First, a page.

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  • Seastar
    replied
    Originally posted by kendall View Post
    get an old stump and an antique mailbox. Sit her on the stump and mount the mailbox to a post nearby. Make it look like she checked the mail and couldn't wait to read the letter.
    I like that idea.
    I think you other guys are making fun of my cowgirl.
    I guess not everyone likes western art.
    Bill

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  • kendall
    replied
    get an old stump and an antique mailbox. Sit her on the stump and mount the mailbox to a post nearby. Make it look like she checked the mail and couldn't wait to read the letter.

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  • Black Forest
    replied
    Originally posted by dave_r View Post
    Then you've got build a barn for the pony, buy feed, hire a stablehand to take care of it, and then keep an eye on the stablehand all the time to make sure he doesn't get busy with the cowgirl...
    You just described my life!

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  • dave_r
    replied
    Originally posted by Black Forest View Post
    Buy a pony for the cowgirl....simple.
    Then you've got build a barn for the pony, buy feed, hire a stablehand to take care of it, and then keep an eye on the stablehand all the time to make sure he doesn't get busy with the cowgirl...

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  • Black Forest
    replied
    Buy a pony for the cowgirl....simple.

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  • Seastar
    replied
    Originally posted by kendall View Post
    Yeah, I'd go for a hay bale of some sort as shown on the artist's website. Possibly steel or concrete box covered with artificial thatch to mimic a real hay or straw bale.
    Failing that, mock up the rear of a wagon, or depending on the era you're aiming for, the rear of a pickup with the gate down.

    Couldn't see the small square in the OP, had to do a search.
    Very good ideas!
    Money is the problem. A wagon or truck would probably cost more than the statue. Plus I have limited space for the statue.

    Sorry about the little square.
    That's the way Imageshack works.
    Bill

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  • kendall
    replied
    Yeah, I'd go for a hay bale of some sort as shown on the artist's website. Possibly steel or concrete box covered with artificial thatch to mimic a real hay or straw bale.
    Failing that, mock up the rear of a wagon, or depending on the era you're aiming for, the rear of a pickup with the gate down.

    Couldn't see the small square in the OP, had to do a search.

    Leave a comment:


  • Seastar
    replied
    I have an off the grid cabin inside the Superior National Forrest in Minnesota. One of the few privately owned properties up there. No statues there. I do have some yard art I welded up but nothing professionally done.
    The statue goes by the swimming pool at my home in Indianapolis.
    We have a good swimming season there, or at least we did.
    It's snowing there today. It may never warm up.
    Bill

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  • reggie_obe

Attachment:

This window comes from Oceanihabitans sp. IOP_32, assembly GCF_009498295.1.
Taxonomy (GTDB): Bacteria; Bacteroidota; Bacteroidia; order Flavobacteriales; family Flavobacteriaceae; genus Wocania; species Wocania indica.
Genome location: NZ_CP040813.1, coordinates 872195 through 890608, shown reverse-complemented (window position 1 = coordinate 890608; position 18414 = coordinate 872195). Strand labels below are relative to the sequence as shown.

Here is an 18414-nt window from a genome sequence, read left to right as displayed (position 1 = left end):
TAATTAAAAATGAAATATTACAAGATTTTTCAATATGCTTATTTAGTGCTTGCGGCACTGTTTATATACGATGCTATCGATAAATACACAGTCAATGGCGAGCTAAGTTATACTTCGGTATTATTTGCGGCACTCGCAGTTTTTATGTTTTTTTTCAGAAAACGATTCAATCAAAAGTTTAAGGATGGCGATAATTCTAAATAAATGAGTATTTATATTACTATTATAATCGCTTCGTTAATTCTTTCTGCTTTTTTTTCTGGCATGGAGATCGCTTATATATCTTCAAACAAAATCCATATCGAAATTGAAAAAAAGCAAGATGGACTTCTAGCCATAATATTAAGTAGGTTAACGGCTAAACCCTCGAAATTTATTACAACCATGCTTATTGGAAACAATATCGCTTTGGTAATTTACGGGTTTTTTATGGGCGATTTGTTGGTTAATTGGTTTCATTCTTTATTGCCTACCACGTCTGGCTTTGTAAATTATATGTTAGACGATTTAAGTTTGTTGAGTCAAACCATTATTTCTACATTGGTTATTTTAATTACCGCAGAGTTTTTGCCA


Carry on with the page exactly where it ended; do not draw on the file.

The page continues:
replied
    Originally posted by CCWKen View Post
    Why would someone in Mini-Sota have a statue of a Cowgirl? Is she naked?
    Why would anyone in Mini-Soda have a pool? Is it in an insulate climate controlled building? Or is the swim season three (3) days long?

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  • Seastar
    replied
    Hummmm - the picture works for me???
    The bronze is treated and will remain that color for a very long time.

    There is a great deal of machining content in producing a statue like that one.
    From welding to grinding and of course casting.
    Formulating the bronze is complex metallurgy. And treating the bronze is chemistry.
    Bill

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  • Mike Amick
    replied
    picture not working.

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  • Baz
    replied
    The sculpture is obviously designed to sit on something and the 'natural' environment for the rest of the work, if it were a real life scene, would either be a tree stump or a large rock. If you have problems of damp in winter and a finecast white wall then a single large boulder of dark rock would be appropriate and readily available.
    By the way is it treated to remain bronze coloured or will it turn green?
    Last edited by Baz; 04-15-2018, 12:22 PM.

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  • Lee Cordochorea
    replied
    One could always commission a bronze statue of a bar-stool...

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  • Seastar
    replied
    By the way, Indianapolis has one of the worlds best western art museums.
    My wife and I collect western art (with our limited budget).
    That's why we bought the statue.
    Bill

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  • Seastar
    replied
    Hey!
    I like the idea of hay.
    Maybe I could get the artist to make a bronze hay bale to sit her on.
    Keep her bottom warm in our Indianapolis snowstorms.

    I like the kitchen counter leftover idea also. I'll call around and check on that.

    Maybe a wooden rail fence made of treated lumber?

    She has a letter in her hand. The statue is called "a letter from home" and is by an artist named Kurt Mattson. ( You can click on a small square in the original post to see a picture.)
    She's fully clothed and even has her saddle behind her.

    Thanks for all the ideas. All I could think of was metal or plastic.
    Bill

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